[WATCH] Eco-contribution on electronics to end by September

Removal of eco-contribution on electronics and introduction of better electronic waste management

Environment minister Leo Brincat
Environment minister Leo Brincat

Environment minister Leo Brincat said that eco-contribution on electronics will no longer have to be paid by September this year, following an agreement between the government and relevant stakeholders.

The end of the eco-contribution will also be accompanied by better respect for the rules related to electronic waste known as WEEE.

The meeting was attended by various representatives from the Ministry for the Environment, as well as representatives from the Chamber of Commerce, GRTU and waste management operators GreenPak and GreenMt.

Brincat explained that the end of the eco contribution had been a long-awaited budgetary measure, and that the ultimate decision had been reached after various formal, informal meetings as well as public and online consultations.

“We will also be publishing two legal notices in the coming days,” Brincat said, explaining that one would be an amendment of the eco-contribution tax and another stipulating the actual rules governing electronic waste known as WEEE.

He added that only those who were enrolled in an authorised scheme, or who were willing to sign a formal agreement to regulate their own operations would be able to benefit from the removal of the eco-contribution tax.

“These parties will have until the end of August to decide and inform MEPA whether to join the scheme or not and whether they would be regulating themselves.”

“Nobody will be allowed to abuse of the system and there will be appropriate penalties for whoever is caught abusing the system,” he added.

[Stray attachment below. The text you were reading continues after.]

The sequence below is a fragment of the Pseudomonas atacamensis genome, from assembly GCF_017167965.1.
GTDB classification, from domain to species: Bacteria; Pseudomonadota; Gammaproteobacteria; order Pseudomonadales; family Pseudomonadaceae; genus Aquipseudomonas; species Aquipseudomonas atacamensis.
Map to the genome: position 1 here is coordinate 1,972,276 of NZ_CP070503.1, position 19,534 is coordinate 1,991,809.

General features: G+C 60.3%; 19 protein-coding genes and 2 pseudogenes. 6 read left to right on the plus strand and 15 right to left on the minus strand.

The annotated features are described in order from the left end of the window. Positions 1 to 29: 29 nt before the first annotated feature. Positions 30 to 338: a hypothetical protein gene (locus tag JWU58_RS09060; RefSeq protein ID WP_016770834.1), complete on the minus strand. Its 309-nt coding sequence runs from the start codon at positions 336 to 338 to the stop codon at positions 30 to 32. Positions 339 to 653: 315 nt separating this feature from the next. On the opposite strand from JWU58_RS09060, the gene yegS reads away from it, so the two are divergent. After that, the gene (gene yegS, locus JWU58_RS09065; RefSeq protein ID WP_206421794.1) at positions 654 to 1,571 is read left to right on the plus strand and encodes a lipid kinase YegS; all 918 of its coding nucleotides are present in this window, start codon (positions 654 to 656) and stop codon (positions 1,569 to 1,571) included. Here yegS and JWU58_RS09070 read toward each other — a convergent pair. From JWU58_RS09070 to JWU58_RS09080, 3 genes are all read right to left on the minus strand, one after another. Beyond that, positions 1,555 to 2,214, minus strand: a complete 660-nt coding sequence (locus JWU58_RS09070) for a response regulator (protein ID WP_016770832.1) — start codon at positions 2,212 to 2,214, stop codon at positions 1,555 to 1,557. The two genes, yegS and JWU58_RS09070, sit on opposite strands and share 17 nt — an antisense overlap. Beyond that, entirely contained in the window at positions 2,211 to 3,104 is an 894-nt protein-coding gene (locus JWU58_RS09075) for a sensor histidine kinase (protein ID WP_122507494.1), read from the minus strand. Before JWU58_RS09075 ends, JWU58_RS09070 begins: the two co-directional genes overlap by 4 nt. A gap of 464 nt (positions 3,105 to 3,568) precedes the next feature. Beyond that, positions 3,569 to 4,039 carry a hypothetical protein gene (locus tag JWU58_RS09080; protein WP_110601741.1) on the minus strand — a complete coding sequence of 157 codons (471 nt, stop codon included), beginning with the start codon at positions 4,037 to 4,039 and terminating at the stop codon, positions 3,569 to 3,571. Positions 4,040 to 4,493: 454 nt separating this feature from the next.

He further explained that those who opted for this measure could choose to either be the subject of a banking guarantee or to embark on an insurance scheme in a Government approved waste scheme.

“A further agreement also points out that electronic waste collected by local councils and deposited at Civic Amenity Sites, will be managed by WasteServ,” Brincat said adding that the latter company would then have a duty to distribute this waste appropriately between authorised schemes.

Brincat went on to label this a “brave and necessary step” to strengthen the environment and businesses of the country.

“This step will benefit the environment without imposing any new burdens on the commercial sector or on consumers, all the while ensuring the country’s laws are observed as they should.”

GreenPak CEO Mario Schembri explained that the eco-contribution tax used to hold back the recycling of electronics due to the fact that it was reserved for certain specific products, and given its high rates.

“The industry will be able to invest in giving local councils the necessary resources to collect electronic waste and recycle it in the appropriate companies due to the removal of the tax.”